High Dynamic Range (HDR) images

A rising artistic trend in digital photography is HDR imaging. Taking a highly contrast digital file and converging the levels into a wonderful artistic image.

Wikipedia defines HDR as:

In image processing, computer graphics, and photography, high dynamic range imaging (HDRI or just HDR) is a set of techniques that allows a greater dynamic range of luminances between light and dark areas of a scene than normal digital imaging techniques. The intention of HDRI is to accurately represent the wide range of intensity levels found in real scenes ranging from direct sunlight to shadows.

High dynamic range imaging was originally developed in the 1930s and 1940s by Charles Wyckoff. Wyckoff’s detailed pictures of nuclear explosions appeared on the cover of Life magazine in the mid 1940s. The process of tone mapping together with bracketed exposures of normal digital images, giving the end result a high, often exaggerated dynamic range, was first reported in 1993[1], and resulted in a mathematical theory of differently exposed pictures of the same subject matter that was published in 1995[2]. In 1997 this technique of combining several differently exposed images to produce a single HDR image was presented to the computer graphics community by Paul Debevec.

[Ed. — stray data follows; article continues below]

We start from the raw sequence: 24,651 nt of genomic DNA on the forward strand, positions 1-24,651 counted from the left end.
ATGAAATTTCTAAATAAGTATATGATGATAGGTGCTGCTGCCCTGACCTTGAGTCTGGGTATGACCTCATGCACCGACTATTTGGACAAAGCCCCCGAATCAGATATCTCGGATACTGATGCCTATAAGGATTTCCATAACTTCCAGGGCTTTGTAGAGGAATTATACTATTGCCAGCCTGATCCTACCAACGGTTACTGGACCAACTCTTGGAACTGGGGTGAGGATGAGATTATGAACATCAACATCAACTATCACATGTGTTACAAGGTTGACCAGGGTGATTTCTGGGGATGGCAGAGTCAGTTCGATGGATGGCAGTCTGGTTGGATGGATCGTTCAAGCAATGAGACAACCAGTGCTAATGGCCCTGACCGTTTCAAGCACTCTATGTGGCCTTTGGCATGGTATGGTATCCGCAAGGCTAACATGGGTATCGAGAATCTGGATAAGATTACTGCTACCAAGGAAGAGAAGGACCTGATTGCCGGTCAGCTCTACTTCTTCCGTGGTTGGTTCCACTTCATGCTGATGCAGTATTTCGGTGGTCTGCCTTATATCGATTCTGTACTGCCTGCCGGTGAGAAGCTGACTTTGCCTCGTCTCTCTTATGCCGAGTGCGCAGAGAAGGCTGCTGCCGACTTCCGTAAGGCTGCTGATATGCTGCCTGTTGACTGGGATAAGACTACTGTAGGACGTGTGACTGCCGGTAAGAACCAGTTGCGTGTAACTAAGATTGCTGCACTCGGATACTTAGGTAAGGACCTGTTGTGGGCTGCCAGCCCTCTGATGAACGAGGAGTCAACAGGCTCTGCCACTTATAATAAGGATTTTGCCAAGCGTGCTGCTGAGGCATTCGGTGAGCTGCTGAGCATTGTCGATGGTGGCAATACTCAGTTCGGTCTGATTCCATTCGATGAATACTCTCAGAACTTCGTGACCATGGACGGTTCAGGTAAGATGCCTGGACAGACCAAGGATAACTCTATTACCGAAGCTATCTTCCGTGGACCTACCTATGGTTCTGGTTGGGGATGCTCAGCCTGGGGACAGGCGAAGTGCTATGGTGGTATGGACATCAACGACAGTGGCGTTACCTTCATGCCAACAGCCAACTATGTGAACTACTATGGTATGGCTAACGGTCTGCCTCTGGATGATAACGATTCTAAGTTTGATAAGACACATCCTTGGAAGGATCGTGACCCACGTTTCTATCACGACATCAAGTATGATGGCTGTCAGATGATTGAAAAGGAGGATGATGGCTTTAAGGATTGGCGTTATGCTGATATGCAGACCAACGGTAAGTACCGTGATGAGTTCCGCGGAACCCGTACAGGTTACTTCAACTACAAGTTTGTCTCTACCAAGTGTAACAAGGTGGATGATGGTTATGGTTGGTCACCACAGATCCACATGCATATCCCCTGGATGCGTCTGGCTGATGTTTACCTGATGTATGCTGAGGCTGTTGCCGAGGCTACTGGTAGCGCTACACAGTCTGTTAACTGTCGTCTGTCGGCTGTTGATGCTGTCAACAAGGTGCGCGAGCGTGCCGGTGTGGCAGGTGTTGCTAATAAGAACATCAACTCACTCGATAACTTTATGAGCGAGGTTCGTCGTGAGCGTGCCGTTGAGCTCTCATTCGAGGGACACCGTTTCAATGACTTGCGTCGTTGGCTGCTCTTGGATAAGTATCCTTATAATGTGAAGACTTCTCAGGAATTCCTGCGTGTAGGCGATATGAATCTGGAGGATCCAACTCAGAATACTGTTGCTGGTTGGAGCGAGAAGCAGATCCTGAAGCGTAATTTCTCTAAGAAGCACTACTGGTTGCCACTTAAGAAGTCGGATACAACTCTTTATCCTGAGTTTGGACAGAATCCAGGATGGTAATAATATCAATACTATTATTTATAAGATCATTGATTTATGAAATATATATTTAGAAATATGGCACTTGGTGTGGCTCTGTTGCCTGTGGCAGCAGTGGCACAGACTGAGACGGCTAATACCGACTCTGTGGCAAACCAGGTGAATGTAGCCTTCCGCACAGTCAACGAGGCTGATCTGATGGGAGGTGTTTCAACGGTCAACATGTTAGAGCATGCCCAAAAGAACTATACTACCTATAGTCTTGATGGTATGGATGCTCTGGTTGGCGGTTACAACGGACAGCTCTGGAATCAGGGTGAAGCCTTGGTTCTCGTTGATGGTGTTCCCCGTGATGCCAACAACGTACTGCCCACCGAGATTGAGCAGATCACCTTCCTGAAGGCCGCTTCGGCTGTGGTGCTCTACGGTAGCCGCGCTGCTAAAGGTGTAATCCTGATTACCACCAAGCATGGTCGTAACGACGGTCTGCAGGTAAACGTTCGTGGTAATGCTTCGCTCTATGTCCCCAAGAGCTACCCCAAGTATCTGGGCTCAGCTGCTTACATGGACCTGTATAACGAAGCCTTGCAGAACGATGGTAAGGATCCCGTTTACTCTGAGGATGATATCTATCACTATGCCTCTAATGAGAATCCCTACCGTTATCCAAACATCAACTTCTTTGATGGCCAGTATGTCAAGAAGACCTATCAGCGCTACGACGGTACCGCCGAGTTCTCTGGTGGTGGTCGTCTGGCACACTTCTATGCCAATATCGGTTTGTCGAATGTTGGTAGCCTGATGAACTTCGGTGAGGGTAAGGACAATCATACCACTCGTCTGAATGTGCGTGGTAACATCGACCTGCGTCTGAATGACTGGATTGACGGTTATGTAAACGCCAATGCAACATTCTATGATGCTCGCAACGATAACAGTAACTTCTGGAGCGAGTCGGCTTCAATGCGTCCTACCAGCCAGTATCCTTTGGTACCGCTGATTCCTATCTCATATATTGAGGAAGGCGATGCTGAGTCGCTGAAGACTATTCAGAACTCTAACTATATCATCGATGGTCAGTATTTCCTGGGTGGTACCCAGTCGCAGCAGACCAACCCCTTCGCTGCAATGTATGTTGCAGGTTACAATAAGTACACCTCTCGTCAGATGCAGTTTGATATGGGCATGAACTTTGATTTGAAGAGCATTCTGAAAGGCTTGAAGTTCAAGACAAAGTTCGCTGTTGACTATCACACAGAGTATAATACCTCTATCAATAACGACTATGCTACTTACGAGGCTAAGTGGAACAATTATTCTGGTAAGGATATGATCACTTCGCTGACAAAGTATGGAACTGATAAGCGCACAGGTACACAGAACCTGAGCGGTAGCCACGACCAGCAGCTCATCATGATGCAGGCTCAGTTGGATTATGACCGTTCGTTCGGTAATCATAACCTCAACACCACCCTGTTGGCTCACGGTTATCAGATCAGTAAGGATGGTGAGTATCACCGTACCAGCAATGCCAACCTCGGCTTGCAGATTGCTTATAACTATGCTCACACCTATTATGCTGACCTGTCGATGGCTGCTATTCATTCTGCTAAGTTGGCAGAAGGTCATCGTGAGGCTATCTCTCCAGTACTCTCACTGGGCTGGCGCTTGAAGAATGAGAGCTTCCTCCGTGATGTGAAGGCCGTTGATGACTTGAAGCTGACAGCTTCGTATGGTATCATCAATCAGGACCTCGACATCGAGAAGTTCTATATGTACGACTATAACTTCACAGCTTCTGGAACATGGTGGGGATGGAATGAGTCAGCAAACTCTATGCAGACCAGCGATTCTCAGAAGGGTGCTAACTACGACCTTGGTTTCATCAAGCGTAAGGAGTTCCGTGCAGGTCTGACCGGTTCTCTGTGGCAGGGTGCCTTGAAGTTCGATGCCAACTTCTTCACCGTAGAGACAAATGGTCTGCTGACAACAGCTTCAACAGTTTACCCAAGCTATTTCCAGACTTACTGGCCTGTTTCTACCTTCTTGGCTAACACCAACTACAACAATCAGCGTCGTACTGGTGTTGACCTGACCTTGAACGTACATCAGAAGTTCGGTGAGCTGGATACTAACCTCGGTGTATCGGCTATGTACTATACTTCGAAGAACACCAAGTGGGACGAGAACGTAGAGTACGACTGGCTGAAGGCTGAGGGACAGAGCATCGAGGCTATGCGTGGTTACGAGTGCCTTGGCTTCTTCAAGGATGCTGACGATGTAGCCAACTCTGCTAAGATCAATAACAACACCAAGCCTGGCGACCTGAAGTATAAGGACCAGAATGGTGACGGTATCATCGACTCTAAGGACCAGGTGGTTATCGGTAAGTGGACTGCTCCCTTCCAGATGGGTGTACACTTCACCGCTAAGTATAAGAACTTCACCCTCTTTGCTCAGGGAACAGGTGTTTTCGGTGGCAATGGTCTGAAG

We have really found some incredible HDR images and wanted to share them.

images by fede0253

image by R | S Photography

image by Laghee

image by skyhigh707

image by manfred-hartmann

image by photos4all36

image by motadacruz

image by Tony Shi, NY-NJ

4 thoughts on “High Dynamic Range (HDR) images”

  1. I am ‘fede0253’ the author of the first photo, a image of the harbour of Genoa (Italy).
    Thanks to publish it as a good example of HDR!

  2. Thanks Federico! We’re really starting to experiment with HDR, and I search all the time for inspiration. I just love it, and your image is a great one!



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